“Keroncong” used to be the pop music of Indonesia. The ukulele-driven, energetic songs were once synonymous with the good life of “tempo doeloe” – the romanticized colonial era when the country was known as the Dutch East Indies.
The history of the music genre is tightly entwined with Indonesia’s colonial history, starting with its invention in the 16th century by freed slaves from Portuguese colonies who were brought to Batavia – the old name for Jakarta.
Named after the sound made by the ukulele – a keroncong ensemble usually also involves a cello, guitar and flute – keroncong became the number one urban folk music enjoyed especially by the “pribumi” (natives) of the colony.
Now keroncong is not exactly the first thing you see on Spotify’s top playlists, its place superseded by EDM, K-pop, hip-hop, dangdut, even jazz.
But with the emergence of a new wave of Indonesian folk pop artists – from Payung Teduh to Silam Pukau – who often play tribute to their keroncong forebears, is the genre set for a long overdue comeback?
Keroncong’s golden years were between the late 1800s and early 1900s, when it became the soundtrack to komedie stamboel gigs (local opera that mashed up European, Middle Eastern and Malay influences) all over Java.
The upbeat and cheerful music, then known as “keroncong Portugis,” used to be played as interlude between scenes. This trend continued until the end of the 1920s.
After the First World War, American pop music played by singers and musicians from the Philippines became the talk of the town’s music ballrooms and started to influence keroncong.
One of the most famous Indonesian songs inspired by this combination of keroncong and American pop music is the legendary “Bengawan Solo” by singer songwriter Gesang Martohartono.
The head of music studies at Jakarta Institute of Art, Damar Siahaan, said what die-hard fans of the music now call “keroncong abadi” (eternal keroncong) developed in Surakarta, Gesang’s birthplace.
“Gesang wasn’t the first one to make keroncong popular, but his Bengawan Solo was such a big hit it helped the music spread all over Indonesia,” Damar said.
During the Indonesian National Revolution from 1945 until 1949, musicians even took advantage of keroncong’s popularity to spread propaganda for the revolution.
Once the Dutch gave up and left Indonesia, keroncong consolidated, adopting new instruments and incorporating more foreign influences.
One of the best proponents of this era of modern keroncong is the crooner Sam Saimun, whose “keroncong morits” often incorporated influences from cha-cha and Hawaiian music.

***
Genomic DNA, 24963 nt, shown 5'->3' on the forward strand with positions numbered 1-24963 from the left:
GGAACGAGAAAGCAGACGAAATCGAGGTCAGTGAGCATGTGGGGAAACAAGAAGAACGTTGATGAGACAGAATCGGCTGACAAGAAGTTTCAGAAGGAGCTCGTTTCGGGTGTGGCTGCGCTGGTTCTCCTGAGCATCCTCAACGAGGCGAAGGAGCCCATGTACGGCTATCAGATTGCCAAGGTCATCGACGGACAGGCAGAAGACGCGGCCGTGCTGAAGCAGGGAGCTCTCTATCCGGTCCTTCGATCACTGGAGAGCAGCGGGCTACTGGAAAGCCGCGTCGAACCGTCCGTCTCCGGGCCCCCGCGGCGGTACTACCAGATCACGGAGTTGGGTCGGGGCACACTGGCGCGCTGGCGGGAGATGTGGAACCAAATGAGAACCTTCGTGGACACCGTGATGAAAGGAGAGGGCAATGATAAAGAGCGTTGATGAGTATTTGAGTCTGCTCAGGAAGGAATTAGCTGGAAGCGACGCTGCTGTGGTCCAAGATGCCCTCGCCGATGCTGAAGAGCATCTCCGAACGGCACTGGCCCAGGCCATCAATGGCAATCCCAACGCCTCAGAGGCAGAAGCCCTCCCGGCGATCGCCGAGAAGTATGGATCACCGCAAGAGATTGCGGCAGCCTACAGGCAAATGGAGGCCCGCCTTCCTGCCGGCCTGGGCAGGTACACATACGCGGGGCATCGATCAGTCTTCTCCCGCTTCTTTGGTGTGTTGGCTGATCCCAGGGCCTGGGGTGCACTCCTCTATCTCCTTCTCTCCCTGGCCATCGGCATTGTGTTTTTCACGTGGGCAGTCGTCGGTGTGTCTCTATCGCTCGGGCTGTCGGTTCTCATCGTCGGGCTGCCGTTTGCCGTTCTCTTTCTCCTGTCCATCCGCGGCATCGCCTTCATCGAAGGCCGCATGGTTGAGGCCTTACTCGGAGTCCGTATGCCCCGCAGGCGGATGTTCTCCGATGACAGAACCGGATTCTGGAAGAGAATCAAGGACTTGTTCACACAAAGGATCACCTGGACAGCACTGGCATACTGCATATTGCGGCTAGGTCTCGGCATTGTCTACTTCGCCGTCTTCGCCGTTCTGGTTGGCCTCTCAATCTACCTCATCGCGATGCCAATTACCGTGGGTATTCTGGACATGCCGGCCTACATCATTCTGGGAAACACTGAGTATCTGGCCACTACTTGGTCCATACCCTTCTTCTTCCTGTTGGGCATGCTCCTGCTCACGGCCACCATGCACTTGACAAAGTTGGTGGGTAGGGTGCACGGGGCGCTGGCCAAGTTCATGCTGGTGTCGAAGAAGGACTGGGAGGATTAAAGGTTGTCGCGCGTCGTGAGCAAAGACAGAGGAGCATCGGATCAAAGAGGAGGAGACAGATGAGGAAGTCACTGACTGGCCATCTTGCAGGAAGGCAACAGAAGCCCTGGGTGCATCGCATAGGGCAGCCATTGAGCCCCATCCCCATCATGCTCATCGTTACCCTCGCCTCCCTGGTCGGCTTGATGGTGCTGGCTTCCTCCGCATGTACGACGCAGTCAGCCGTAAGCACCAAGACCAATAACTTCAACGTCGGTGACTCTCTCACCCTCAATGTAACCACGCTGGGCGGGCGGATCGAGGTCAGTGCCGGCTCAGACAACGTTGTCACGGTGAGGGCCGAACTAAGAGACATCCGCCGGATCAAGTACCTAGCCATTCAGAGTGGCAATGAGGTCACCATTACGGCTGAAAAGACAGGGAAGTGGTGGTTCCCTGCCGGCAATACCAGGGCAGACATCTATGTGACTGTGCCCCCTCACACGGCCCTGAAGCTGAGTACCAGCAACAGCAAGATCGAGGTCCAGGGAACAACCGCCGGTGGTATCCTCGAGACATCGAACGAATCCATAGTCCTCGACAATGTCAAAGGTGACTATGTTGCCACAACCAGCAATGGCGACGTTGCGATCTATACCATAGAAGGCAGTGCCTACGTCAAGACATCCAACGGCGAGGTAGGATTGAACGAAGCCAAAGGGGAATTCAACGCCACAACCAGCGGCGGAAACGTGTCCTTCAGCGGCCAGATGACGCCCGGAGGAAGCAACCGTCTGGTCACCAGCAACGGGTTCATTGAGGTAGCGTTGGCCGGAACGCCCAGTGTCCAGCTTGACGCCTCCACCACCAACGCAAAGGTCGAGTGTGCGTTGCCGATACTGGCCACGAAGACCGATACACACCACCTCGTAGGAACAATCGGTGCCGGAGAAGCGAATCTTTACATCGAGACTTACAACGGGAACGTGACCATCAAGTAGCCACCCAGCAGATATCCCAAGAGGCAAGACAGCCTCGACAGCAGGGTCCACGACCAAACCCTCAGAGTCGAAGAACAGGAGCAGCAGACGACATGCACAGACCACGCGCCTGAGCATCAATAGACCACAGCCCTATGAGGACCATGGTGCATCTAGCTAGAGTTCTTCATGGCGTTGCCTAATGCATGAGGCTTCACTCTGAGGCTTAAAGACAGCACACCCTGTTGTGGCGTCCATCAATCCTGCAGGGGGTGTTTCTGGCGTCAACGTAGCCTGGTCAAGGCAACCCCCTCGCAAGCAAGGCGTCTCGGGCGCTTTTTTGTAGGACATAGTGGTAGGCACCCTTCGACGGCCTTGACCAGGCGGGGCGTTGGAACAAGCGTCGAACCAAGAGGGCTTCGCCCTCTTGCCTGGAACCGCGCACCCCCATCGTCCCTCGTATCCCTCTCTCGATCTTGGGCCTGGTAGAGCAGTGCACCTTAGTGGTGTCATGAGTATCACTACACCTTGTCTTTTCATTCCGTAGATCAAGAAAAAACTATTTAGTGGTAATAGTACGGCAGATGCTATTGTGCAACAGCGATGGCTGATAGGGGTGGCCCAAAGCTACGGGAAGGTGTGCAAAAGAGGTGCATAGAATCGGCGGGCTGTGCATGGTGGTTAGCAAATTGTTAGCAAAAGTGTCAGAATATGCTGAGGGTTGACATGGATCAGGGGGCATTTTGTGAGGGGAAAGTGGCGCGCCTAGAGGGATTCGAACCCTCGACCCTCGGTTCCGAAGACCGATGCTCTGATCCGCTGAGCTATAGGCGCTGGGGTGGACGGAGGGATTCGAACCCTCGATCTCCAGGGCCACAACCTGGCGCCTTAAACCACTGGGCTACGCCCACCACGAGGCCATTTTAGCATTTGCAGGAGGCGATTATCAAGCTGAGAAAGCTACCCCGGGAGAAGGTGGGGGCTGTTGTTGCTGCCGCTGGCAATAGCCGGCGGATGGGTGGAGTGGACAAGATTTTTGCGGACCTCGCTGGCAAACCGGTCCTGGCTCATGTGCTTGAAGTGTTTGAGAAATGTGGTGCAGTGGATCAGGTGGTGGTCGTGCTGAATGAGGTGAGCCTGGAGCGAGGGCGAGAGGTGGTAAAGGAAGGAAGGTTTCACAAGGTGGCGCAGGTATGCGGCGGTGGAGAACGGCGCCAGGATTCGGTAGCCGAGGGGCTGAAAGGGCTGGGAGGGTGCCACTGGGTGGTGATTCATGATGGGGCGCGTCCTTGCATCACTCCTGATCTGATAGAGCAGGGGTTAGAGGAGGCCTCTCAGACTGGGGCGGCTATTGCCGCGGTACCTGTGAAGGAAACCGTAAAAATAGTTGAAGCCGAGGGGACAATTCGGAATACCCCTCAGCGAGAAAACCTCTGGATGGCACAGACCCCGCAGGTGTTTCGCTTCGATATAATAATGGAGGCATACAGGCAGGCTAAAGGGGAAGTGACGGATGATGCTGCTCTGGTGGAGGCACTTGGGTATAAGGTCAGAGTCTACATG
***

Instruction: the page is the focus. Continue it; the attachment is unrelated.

Later in the 1970s, Indonesia’s equivalent of The Beatles, Koes Plus introduced rock ‘n’ roll to keroncong.
Since then it seems pure keroncong no longer passed muster, always finding itself combined with elements of modern music to gain acceptance from younger crowd.
Recently, Bandung-based Keroncong Merah Putih and Bondan Prakoso’s band Fade 2 Black are known for injecting hip-hop into keroncong.
Jakarta’s Lantun Orchestra took it upon themselves to study keroncong after noticing the music has almost disappeared from the mainstream.
“People only think of keroncong as ‘old-fashioned music.’ What they need to understand is that it’s an original music from Indonesia. If no one plays it anymore, keroncong will disappear,” the orchestra’s producer and composer Chaka Priambudi said.
Chaka said he formed the band in 2014 to learn keroncong songs from the 1950s, including works by Ismail Marzuki, Benyamin Sueb, Lilis Surjani, Oslan Husein and Bing Slamet.
In 2015, Lantun Orchestra released their first demo album containing keroncong classics Keroncong Kemayoran, Surilang, Jali-Jali, Dayung Sampan and an original song featuring jazz guitar maestro Oele Pattiselanno.
Chaka admitted that combining keroncong with other genres is still the best way to revitalize it.
Another musician who has been trying to revive keroncong is 15-year old student and singer Rafa Ramaniya.
Known as one of the finalists in The Voice Kids Indonesia, Rafa said she wants to inspire young people to play keroncong and keep the genre alive.
Rafa considers herself lucky that her father was a keroncong player.
“I’m blessed to have a father who’s very passionate about keroncong. I learn a lot about the history of keroncong and how to be a great keroncong singer from him,” she said.
Rafa often sings her pop songs in keroncong style at her gigs.
“To me there’s no difference between old and modern music. All songs can be played in the keroncong style,” she said.